Saudi Journal of Gastroenterology

EDITORIAL
Year
: 2014  |  Volume : 20  |  Issue : 5  |  Page : 265--266

Spontaneous resolution of portal vein thrombosis in cirrhosis: Where do we stand, and where will we go?


Xingshun Qi, Zhiping Yang, Daiming Fan 
 Xijing Hospital of Digestive Diseases, Fourth Military Medical University, No. 127 Changle West Road, Xi'an, 710032, China

Correspondence Address:
Daiming Fan
Xijing Hospital of Digestive Diseases, Fourth Military Medical University, No. 127 Changle West Road, Xi«SQ»an, 710032
China




How to cite this article:
Qi X, Yang Z, Fan D. Spontaneous resolution of portal vein thrombosis in cirrhosis: Where do we stand, and where will we go?.Saudi J Gastroenterol 2014;20:265-266


How to cite this URL:
Qi X, Yang Z, Fan D. Spontaneous resolution of portal vein thrombosis in cirrhosis: Where do we stand, and where will we go?. Saudi J Gastroenterol [serial online] 2014 [cited 2022 Sep 27 ];20:265-266
Available from: https://www.saudijgastro.com/text.asp?2014/20/5/265/141680


Full Text

It is being gradually recognized that portal vein thrombosis (PVT) is negatively associated with the prognosis of cirrhosis. [1],[2] But the standard treatment algorithm remains lacking. [3] Anticoagulation, which is a widely available treatment option for venous thromboembolism, is also employed for the management of PVT in cirrhotic patients. [4] Retrospective case series demonstrated a relatively low risk of anticoagulation-related bleeding and a high rate of portal vein recanalization after anticoagulation, [3],[4] which provided the preliminary support for the use of anticoagulation in cirrhosis with PVT. However, the clinicians are very cautious of the potential bleeding secondary to anticoagulation, because cirrhosis itself has a bleeding tendency.

In the dilemma of whether or not anticoagulation therapy should be employed, the investigators would rather pay more attention to the natural history of PVT in cirrhosis in the absence of any interventions. To our knowledge, spontaneous portal vein recanalization in cirrhosis has been evaluated by at least three previous case series. [5],[6],[7] The incidence of spontaneous recanalization varies from 30% to 50% in cirrhotic patients with PVT.

In this issue of The Saudi Journal of Gastroenterology, the concept of spontaneous portal vein recanalization has been further reinforced. [8] The investigators found that partial PVT could be spontaneously recanalized or unchanged in 72.7% (16/22) of patients, and worsened in only 27.3% (6/22) of patients. [8] More importantly, in spite of a small sample size (n = 22), the study showed a significantly higher incidence of hepatic decompensation and mortality in the cirrhotic patients with worsened PVT than in those with recanalized or unchanged PVT. [8] In line with the previous studies, [5] these impressive findings suggested that anticoagulation therapy should be selectively performed in patients who would develop the thrombus extension, thereby improving survival; by contrast, it is unnecessary in those who would develop the spontaneous thrombus resolution. However, the accurate predictors of spontaneous recanalization remain poorly recognized in this study. Therefore, the behavior to stop any interventions for partial PVT in all cirrhotic patients might be radical.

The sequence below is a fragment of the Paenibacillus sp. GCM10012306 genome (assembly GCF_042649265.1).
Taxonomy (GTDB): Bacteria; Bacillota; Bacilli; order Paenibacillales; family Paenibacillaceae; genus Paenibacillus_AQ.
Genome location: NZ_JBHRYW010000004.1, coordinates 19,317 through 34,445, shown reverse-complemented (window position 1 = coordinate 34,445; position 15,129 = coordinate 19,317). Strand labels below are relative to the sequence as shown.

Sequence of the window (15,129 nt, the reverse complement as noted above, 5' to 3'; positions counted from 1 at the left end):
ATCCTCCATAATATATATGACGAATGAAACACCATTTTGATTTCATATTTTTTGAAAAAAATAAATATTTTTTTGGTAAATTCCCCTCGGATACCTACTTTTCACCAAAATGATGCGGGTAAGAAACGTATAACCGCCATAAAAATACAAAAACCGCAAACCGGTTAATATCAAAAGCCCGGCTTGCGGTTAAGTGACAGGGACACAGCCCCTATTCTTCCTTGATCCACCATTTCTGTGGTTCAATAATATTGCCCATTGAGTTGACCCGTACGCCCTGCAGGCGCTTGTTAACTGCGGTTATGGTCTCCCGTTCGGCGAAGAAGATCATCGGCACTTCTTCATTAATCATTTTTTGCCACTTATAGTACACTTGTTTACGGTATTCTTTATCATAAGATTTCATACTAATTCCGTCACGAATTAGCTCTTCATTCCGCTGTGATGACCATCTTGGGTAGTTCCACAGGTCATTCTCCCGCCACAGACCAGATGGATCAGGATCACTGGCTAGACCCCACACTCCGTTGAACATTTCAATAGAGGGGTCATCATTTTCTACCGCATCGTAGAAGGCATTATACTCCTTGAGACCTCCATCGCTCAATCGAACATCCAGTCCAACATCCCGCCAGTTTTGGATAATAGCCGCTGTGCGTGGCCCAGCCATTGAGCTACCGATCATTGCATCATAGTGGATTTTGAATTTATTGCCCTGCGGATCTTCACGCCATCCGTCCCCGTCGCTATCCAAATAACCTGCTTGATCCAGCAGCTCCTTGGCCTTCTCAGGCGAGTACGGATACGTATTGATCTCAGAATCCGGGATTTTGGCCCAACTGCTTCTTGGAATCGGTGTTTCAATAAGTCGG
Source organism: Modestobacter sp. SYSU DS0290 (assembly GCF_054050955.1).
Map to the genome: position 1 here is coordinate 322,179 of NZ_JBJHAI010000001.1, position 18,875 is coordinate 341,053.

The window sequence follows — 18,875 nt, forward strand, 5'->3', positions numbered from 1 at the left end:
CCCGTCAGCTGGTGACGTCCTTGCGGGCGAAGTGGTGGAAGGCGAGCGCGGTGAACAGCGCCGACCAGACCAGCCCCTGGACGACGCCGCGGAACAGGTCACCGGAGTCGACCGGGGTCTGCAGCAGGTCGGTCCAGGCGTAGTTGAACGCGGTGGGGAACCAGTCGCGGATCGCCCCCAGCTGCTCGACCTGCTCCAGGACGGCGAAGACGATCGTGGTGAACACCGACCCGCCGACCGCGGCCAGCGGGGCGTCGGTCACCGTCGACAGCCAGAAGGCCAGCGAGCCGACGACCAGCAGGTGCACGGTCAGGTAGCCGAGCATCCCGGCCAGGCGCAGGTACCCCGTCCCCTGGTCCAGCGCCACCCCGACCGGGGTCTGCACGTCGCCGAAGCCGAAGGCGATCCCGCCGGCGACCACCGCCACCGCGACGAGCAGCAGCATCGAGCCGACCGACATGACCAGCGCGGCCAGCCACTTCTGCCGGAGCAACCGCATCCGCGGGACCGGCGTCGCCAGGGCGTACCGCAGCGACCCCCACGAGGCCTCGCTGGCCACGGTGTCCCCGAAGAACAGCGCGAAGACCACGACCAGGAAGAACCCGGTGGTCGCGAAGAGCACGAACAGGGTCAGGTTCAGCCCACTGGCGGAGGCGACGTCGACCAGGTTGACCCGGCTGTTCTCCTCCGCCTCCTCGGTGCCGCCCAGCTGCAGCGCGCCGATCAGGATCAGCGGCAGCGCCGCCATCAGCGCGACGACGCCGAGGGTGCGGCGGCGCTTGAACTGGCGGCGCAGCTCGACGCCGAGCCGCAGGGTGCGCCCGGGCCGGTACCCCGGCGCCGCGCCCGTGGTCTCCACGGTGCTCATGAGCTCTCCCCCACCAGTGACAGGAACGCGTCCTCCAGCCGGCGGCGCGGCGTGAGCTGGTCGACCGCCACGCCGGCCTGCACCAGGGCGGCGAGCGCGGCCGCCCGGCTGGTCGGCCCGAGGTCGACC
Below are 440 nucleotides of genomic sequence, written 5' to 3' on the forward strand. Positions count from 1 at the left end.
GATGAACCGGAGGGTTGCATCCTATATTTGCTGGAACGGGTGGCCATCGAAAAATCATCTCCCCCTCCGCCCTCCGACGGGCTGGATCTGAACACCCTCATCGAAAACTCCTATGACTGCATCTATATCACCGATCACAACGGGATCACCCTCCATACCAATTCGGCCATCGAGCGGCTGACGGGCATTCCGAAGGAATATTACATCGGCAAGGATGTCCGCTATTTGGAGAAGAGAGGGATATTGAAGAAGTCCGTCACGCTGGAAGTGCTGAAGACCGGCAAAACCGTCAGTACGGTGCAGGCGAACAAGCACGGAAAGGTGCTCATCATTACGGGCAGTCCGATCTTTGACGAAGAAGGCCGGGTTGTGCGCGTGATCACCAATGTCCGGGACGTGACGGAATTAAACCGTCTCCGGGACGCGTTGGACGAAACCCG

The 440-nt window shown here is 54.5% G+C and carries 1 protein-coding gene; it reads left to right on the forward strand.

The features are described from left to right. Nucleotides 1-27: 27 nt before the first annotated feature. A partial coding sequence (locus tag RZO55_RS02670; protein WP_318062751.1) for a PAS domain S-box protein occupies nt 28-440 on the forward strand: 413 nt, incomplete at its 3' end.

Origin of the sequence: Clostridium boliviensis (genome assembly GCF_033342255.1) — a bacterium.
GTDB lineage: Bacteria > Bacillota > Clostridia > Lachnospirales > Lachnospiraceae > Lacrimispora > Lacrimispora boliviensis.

In accordance with previous studies, [5] the investigators also found that the severity of liver function (i.e. MELD score) was the only independent predictor for the survival and hepatic decompensation in the multivariate Cox regression analysis. In the absence of any detailed information, we fail to clearly understand whether or not the progression of PVT had been incorporated as a variable into the multivariate analysis. But it appeared to be rational that the worsened PVT and deteriorated liver function jointly increased the mortality. This consideration could be potentially supported by the accumulated evidence regarding a vicious cycle between the development of PVT and deterioration of liver function [Figure 1]. First, the portal vein flow velocity decreases with worsening liver fibrosis and liver function. [9],[10] Subsequently, a decreased portal vein flow velocity predicts a higher risk of developing PVT. [11] portal vein flow velocity decreases with worsening liver fibrosis and liver function. [9],[10] Subsequently, a decreased portal vein flow velocity predicts a higher risk improved liver function, thereby producing the scouring effect and spontaneously resolving the thrombus within the portal vein.[12]{Figure 1}

Collectively, spontaneous portal vein recanalization can be frequently observed in patients with partial PVT. This phenomenon may be attributed to the improvement of liver function. In addition, further work should focus on identifying the candidates who will develop the thrombus extension or is suitable for anticoagulation therapy. [12]

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